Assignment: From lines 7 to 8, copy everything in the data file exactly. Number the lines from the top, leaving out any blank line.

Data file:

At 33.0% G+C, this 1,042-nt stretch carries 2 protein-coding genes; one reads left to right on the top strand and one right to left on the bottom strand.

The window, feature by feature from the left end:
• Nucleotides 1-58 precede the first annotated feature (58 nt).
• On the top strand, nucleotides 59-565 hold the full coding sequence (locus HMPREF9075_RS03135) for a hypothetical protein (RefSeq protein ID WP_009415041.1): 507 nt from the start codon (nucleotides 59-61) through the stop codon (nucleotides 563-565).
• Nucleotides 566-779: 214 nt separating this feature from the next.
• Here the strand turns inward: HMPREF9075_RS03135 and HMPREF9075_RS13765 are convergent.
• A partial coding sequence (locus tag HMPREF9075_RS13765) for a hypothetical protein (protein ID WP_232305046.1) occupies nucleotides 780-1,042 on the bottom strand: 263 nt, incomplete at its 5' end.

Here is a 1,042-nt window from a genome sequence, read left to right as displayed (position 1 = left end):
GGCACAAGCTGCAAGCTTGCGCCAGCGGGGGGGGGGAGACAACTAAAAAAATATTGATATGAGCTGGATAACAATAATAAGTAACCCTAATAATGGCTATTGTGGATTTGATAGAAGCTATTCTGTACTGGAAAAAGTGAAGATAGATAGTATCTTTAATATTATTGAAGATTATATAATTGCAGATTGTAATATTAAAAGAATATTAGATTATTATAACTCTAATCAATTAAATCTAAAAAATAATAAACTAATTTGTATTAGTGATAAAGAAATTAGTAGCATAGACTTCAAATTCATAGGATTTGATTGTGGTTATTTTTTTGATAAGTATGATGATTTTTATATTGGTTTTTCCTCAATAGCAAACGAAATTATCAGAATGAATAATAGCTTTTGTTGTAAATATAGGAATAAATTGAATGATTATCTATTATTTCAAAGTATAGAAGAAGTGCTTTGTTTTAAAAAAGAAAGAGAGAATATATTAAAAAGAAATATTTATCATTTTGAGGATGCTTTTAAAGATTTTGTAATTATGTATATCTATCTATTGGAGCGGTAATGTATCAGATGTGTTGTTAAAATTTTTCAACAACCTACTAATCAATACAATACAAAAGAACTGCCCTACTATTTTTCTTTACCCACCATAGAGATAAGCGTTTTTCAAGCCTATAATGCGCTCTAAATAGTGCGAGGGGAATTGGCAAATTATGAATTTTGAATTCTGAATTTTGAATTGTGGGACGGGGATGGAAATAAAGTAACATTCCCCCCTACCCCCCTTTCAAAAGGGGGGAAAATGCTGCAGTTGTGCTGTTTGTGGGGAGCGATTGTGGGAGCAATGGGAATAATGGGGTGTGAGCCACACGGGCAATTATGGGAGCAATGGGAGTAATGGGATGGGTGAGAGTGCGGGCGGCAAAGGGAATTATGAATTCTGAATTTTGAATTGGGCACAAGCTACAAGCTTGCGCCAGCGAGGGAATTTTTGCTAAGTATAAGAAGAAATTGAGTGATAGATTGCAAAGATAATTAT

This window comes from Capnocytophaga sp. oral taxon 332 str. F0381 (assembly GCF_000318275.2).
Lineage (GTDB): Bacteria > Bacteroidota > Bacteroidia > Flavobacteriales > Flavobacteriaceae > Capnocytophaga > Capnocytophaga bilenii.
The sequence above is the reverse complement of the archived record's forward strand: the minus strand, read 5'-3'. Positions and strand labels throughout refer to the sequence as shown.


• A partial coding sequence (locus tag HMPREF9075_RS13765) for a hypothetical protein (protein ID WP_232305046.1) occupies nucleotides 780-1,042 on the bottom strand: 263 nt, incomplete at its 5' end.

Here is a 1,042-nt window from a genome sequence, read left to right as displayed (position 1 = left end):